Full Text Available This paper analyses the role of “disruptive” innovative technologies in higher education. In this country and elsewhere, Higher Education Institutions (HEIs have invested significant sums in learning technologies, with Virtual Learning Environments (VLEs being more or less universal, but these technologies have not been universally adopted and used by students and staff. Instead, other technologies not owned or controlled by HEIs are widely used to support learning and teaching. According to Christensen's theory of Disruptive Innovation, these disruptive technologies are not designed explicitly to support learning and teaching in higher education, but have educational potential. This study uses Activity Theory and Expansive Learning to analyse data regarding the impact of disruptive technologies. The data were obtained through a questionnaire survey about awareness and use of technologies, and through observation and interviews, exploring participants’ actual practice. The survey answers tended to endorse Disruptive Innovation theory, with participants establishing meanings for technologies through their use of them, rather than in keeping with a designer's intentions. Observation revealed that learners use a narrow range of technologies to support learning, but with a tendency to use resources other than those supplied by their HEIs. Interviews showed that participants use simple and convenient technologies to support their learning and teaching. This study identifies a contradiction between learning technologies made available by HEIs, and technologies used in practice. There is no evidence to suggest that a wide range of technologies is being used to support learning and teaching. Instead, a small range of technologies is being used for a wide range of tasks. Students and lecturers are not dependent on their HEIs to support learning and teaching. Instead, they self-select technologies, with use weighted towards established brands. The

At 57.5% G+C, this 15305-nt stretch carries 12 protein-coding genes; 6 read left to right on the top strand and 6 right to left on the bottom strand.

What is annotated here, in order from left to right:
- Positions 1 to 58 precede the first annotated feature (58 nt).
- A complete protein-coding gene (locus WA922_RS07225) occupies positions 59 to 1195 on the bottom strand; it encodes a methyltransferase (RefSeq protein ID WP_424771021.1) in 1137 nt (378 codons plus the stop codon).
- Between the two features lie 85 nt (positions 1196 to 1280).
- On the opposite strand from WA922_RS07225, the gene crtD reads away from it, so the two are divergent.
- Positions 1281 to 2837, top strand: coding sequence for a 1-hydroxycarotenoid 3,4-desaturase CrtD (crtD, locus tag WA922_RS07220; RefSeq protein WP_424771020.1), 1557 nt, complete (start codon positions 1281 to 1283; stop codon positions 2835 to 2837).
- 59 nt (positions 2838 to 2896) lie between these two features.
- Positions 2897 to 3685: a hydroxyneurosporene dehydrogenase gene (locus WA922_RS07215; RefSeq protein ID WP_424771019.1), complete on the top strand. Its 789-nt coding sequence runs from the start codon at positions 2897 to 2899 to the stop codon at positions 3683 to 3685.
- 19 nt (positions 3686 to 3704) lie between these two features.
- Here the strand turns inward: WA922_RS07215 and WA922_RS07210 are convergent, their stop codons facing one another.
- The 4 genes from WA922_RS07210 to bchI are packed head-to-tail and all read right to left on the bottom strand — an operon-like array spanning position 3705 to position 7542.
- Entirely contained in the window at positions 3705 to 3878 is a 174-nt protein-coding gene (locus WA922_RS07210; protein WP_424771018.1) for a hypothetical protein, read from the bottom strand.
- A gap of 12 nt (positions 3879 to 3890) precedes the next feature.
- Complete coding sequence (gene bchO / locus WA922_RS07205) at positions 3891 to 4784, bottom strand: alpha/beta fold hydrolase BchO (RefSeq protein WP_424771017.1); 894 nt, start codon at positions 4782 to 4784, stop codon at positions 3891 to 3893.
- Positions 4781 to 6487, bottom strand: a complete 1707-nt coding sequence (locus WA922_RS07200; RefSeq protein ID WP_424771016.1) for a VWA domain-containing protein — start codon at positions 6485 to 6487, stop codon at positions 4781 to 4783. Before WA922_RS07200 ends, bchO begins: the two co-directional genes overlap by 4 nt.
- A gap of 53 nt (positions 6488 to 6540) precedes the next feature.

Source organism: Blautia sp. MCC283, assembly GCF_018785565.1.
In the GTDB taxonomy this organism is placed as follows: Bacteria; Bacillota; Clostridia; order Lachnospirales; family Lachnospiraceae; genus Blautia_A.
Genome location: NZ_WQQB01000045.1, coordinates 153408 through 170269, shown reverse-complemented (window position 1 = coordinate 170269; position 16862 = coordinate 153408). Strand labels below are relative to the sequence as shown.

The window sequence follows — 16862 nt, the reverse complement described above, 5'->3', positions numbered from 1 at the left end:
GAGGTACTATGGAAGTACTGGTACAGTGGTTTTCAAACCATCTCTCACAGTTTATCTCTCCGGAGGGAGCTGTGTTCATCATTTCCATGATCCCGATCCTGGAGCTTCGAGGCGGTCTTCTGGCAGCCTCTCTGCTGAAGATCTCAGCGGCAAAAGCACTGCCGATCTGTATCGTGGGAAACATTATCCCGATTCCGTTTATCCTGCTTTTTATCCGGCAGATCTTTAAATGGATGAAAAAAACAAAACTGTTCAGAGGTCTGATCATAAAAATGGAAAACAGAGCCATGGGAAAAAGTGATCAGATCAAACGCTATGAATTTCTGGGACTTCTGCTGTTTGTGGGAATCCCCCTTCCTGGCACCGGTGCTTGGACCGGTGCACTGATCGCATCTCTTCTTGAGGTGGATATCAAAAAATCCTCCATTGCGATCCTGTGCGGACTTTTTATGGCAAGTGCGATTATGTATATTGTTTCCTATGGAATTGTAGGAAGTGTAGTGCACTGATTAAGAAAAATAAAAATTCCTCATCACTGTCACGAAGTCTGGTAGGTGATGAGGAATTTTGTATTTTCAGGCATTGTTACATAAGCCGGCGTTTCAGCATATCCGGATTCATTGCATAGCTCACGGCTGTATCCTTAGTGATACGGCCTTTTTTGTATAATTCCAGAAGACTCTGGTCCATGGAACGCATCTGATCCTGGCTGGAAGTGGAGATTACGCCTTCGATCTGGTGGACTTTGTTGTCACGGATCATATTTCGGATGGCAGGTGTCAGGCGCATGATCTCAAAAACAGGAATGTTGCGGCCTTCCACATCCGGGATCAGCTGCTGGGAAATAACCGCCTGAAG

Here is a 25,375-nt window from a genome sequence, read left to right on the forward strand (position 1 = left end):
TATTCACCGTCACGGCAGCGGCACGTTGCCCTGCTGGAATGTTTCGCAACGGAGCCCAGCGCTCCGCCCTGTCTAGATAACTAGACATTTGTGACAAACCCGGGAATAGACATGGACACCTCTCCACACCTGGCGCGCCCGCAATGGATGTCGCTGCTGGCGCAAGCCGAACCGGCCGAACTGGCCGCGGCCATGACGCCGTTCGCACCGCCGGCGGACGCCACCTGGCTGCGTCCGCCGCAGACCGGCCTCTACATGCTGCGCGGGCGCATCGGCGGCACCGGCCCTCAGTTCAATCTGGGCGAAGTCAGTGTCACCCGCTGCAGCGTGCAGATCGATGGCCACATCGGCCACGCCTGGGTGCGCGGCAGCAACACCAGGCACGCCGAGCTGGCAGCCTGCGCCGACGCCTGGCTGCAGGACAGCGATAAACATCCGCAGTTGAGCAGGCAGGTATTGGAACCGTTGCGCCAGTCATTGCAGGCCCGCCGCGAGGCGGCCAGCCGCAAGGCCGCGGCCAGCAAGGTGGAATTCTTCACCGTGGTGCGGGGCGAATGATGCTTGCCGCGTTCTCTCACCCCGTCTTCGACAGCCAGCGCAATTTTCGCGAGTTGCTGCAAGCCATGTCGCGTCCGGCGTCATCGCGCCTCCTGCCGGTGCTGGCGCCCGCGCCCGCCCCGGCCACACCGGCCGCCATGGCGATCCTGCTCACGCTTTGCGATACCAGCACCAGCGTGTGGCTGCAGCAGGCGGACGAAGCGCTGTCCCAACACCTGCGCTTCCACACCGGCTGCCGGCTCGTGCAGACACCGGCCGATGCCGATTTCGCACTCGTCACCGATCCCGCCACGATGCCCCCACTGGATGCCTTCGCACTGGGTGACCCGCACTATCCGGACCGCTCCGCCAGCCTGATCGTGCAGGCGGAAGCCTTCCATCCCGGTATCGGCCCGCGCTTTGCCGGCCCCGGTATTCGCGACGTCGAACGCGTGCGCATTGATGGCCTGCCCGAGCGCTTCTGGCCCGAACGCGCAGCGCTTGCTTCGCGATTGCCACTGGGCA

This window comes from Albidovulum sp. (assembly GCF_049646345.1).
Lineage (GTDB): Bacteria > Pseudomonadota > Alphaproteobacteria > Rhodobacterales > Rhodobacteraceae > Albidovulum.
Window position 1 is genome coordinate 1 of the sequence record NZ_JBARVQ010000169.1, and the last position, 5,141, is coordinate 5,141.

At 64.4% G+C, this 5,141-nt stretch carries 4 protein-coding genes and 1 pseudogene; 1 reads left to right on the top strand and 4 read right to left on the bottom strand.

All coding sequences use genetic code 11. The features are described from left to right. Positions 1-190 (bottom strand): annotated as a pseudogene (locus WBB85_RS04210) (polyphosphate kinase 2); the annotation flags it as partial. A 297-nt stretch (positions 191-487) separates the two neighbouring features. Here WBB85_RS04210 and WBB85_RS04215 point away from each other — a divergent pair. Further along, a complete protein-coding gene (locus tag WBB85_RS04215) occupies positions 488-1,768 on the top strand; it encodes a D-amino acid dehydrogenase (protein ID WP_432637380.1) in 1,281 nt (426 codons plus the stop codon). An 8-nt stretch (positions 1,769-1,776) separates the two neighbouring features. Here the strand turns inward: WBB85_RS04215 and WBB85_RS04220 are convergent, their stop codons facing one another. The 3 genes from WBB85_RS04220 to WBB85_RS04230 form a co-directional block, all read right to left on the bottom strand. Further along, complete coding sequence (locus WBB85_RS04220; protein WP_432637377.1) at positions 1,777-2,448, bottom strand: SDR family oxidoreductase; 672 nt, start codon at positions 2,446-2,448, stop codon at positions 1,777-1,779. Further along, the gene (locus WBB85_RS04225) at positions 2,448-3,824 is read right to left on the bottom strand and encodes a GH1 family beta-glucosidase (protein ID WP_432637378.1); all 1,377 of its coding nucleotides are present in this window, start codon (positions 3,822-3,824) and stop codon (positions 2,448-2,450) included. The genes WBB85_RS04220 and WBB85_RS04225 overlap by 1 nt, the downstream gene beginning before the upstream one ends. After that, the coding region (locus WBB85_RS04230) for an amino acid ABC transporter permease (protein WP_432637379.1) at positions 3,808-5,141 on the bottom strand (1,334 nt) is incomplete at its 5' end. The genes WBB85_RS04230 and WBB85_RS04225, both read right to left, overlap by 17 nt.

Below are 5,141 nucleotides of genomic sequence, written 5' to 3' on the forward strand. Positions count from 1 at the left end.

2. Expanding Marketing Principles for the Sale of Higher Education